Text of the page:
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Aug. 8, 2022

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Crosley Lanes to be sold, Vancouver site to become apartments

By , Columbian business reporter
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Allen’s Crosley Lanes, the 65-year-old bowling center in Vancouver’s Hudson’s Bay neighborhood, is heading for an upcoming — though not quite imminent — closure.

Co-owner Don Allen said he and his wife, Rachel Allen, have decided to retire, reviving an earlier plan that the two had pursued to sell the bowling alley property for redevelopment. The Allens have owned the bowling center since 1987, and Don Allen described the decision to close as a painful one.

“It’s definitely going to be a sad day when it closes,” he said.

The buyer’s plan for the property calls for the bowling alley at 2400 E. Evergreen Blvd. to be replaced with a five-story, 270-unit apartment complex.

Starts and stops

The Allens initially had a buyer lined up in late 2019 and were on the verge of closing the sale when the city of Vancouver announced that it had instituted a temporary moratorium on new development in the area as it worked to draft new design standards for the Evergreen and Grand commercial corridors.

The announcement derailed the deal and made it unlikely that the couple would be able to sell the property in the immediate future, Don Allen said, so they decided to stick with the bowling business, pull the property back off the market and develop a plan to remodel it.

The remodeling plan also ended up being derailed at the last second, this time by the COVID-19 pandemic. Washington’s lockdown measures shuttered the bowling alley for six months starting in March 2020, just when the Allens were about to secure a loan for the project.

Crosley Lanes was able to briefly reopen in the fall, only to be shuttered again about six weeks later in a renewed lockdown, this time until February. It’s been an incredibly challenging year for the business, Allen said, but in the meantime, the city finished its new guidelines and lifted the development moratorium, making the idea of selling the property viable again.

Portland-based developer Phil Morford approached the couple with a purchase offer in April, according to Allen, and they decided to take him up on it.

The Allens are opting to close the business rather than move it because it would very costly to build a new facility, Don Allen said, especially with the pandemic still eating into the bowling alley’s customer traffic. Even with the social distancing restrictions lifted, the bowling alley is only bringing in about half of its traditional revenue, he said.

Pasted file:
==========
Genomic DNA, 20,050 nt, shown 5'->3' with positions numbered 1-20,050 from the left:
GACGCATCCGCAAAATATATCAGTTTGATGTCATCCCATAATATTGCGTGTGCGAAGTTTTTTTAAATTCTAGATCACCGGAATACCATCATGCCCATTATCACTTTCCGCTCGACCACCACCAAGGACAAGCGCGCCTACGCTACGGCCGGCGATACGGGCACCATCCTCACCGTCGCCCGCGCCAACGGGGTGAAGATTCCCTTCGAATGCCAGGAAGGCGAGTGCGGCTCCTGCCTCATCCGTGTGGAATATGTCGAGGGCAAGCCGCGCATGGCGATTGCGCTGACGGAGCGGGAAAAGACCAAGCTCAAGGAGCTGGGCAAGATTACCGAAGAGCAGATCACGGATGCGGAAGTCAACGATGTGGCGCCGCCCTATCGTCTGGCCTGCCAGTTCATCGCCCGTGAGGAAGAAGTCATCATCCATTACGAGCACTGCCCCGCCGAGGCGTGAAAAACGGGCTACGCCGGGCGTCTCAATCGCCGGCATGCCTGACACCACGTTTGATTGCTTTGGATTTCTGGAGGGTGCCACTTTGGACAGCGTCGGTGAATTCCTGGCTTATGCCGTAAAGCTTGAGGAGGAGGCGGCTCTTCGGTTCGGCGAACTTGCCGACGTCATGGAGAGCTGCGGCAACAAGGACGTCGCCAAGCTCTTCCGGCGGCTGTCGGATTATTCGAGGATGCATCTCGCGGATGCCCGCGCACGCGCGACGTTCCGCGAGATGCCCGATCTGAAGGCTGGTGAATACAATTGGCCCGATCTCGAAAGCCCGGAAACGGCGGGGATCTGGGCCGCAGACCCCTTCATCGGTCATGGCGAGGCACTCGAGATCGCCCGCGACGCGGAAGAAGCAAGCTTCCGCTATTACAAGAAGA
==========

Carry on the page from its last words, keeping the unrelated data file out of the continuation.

The other reason for the closure: Last year’s six-month lockdown served as confirmation for Don and Rachel Allen that they were ready for retirement.

“We discovered we enjoy not working,” he said.

The sale isn’t closed yet, Allen said, and after the near-miss of the 2019 sale attempt — plus an earlier attempt to sell the business to Bowlmor AMF, which also fell through late in the game — he’s hesitant to take anything for granted. Still, he said, the couple accepted Morford’s offer in part because of the developer’s strong reputation, so he’s optimistic that this time things will work out.

Even if everything comes together as planned, he said, the property won’t officially change hands until May of next year — meaning the alley will still be open for another full fall season for its bowling leagues.

Apartment plan

Morford submitted a preliminary application to the city earlier this month outlining his plan for an apartment complex at the site. He described the project as being at a very early stage of development, with some details still subject to change based on feedback during the city’s approval process.

The pre-application packet narrative describes a U-shaped building with a mix of studio and one-, two- and three-bedroom units laid out with about 60 units per floor, plus resident amenity space, leasing offices, a fitness room and storage lockers on the ground floor.

The second level would include additional resident amenity space and an elevated outdoor deck common area in the center of the building so that interior-facing units would overlook the deck rather than the parking lot below it.

The project would feature 270 parking spaces including a surface lot, “tuck-under” spaces below parts of the building and an additional central parking area beneath the deck. The site would be accessed from driveways on Evergreen Boulevard and X Street.

The application was submitted by Portland-based YBA Architects. A pre-application conference with the city has been scheduled for 9 a.m. July 22.

Columbian business reporter

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